Korean electronics giant Samsung on Monday announced that it will launch a mobile application store in Europe on Sept. 14.
This follows the release of its mobile widget software development kit (SDK) around mid-August and its unveiling in July of the Samsung Application Seller Site, a portal geared toward mobile app developers and resellers.
Samsung’s entry comes at a time when the mobile app market is getting pretty crowded. Will it succeed?
Samsung’s Mobile App Store
Samsung will roll out the app store in the UK, France and Italy first, according to reports. It will then launch the store in another 30 countries over the coming months.
The apps will reportedly be written for Samsung’s Omnia smartphones. Users will initially be able to select from about 300 apps, including games and e-readers. This will increase to about 2,000 by the end of the year.
Omnia owners will have to download a software upgrade to access the apps on the site.
Samsung unveiled updates to its Omnia handset line at the CommunicAsia information and communication technologies expo held in Singapore in June. These included the Omnia II and the OmniaPRO B7610.
Other Mobile App Store Moves
In July, Samsung launched the Samsung Application Seller Site, a portal for developers and resellers. This will license third-party companies to sell Samsung apps.
It includes links to Samsung Mobile Innovator, a site for developers for the Windows Mobile, Symbian and Java platforms.
About mid-August, Samsung unveiled the mobile widget SDK (software developer kit) for its TouchWiz user interface on Mobile Innovator. This SDK will let developers create widgets for different Samsung phones using different operating systems, including the company’s own proprietary OS.
The Samsung Mobile Widget SDK is built on the open source Eclipse platform. Samsung will host its first Widget Developer Camp at the Hyatt Regency hotel in San Francisco September 11 through 13.
Gotta Have the Apps
Holding a DevCamp is pretty standard stuff — Microsoft held a WinMoDevCamp on its Redmond campus around mid-August and is planning to hold more in seven cities around the world, including London, Toronto and Singapore.
However, Samsung’s a device maker, not a wireless carrier. Why is it getting into the mobile app business? “It’s a competitive differentiator,” explained Julien Blin, principal analyst and CEO at JBB Research. “Most of the handset vendors are jumping on the app store bandwagon.”
The lure of profits also plays a part — the spectacular success of Apple’s App Store has mobile handset manufacturers and carriers salivating, and the mobile apps market is a rapidly growing one.
“Through mid-July, Apple’s app store had reached 1.5 billion downloads, and it now has over 65,000 apps, which is almost double the 35,000 it had in March,” Laura DiDio, principal at ITIC, told the E-Commerce Times. “Is there any market that’s hotter than wireless remote mobility?”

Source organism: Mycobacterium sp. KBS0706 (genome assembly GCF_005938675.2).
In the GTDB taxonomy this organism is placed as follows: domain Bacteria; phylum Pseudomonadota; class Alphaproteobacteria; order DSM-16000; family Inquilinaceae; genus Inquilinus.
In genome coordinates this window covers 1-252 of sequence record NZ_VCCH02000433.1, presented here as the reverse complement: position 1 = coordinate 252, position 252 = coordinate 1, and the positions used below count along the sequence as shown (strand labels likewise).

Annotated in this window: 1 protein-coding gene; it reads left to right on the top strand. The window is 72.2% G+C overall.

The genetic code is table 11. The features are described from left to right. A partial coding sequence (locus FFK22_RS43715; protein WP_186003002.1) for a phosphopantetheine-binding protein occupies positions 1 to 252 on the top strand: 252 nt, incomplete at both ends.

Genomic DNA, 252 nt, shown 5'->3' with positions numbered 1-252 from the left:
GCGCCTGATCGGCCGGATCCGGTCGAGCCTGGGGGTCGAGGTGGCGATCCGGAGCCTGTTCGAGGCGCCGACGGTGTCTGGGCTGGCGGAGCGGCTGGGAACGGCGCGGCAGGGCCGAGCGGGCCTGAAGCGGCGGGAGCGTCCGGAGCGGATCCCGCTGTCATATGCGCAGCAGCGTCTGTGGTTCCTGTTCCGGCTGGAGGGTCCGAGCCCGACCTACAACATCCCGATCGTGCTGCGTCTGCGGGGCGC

Getting the Developers
Apple’s app store numbers may be staggering, but will Samsung’s DevCamps attract developers to work on its platform?
That could be tough. “Even Nokia, being a big company, has struggled to get third-party developers to develop applications for their phones,” Allen Nogee, principal analyst for wireless technology and infrastructure at In-Stat, told the E-Commerce Times. “Microsoft has the same problem, although RIM (Research In Motion) isn’t doing too badly.”
Apple is successful in the mobile app business because its apps can run on the iPhone as well as iPods, so they’re not confined to just one platform, Nogee said. “Developers want to create apps for platforms that will maximize their income,” he explained. Also, the iPhone and Apple have strong brand recognition.
Battling in a Crowded Market
The tremendous business opportunity posed by mobile apps has proved very attractive. This year alone, several mobile phone manufacturers and wireless carriers have announced plans to enter the market.
They include Samsung’s arch-rival LG Electronics, which in July launched an online store for mobile phone applications. In April, RIM, maker of BlackBerry smartphones, launched BlackBerry App World, its own app store. Also in April, the Symbian Foundation announced plans to launch a mobile app warehouse carrying applications from third-party developers.
The battle’s going to heat up, JBB’s Blin told the E-Commerce Times. “We’ll see more carriers jumping on the app store bandwagon,” he said.
Despite this, Samsung may have a fighting chance because of its prominence in the handset market, Blin said. Samsung took second spot in global mobile handset shipments after Nokia, according to IDC’s second-quarter figures.
“Samsung has been gaining share from Nokia, especially in emerging markets,” Blin said. “So it’s well-positioned to monetize this new revenue opportunity.”
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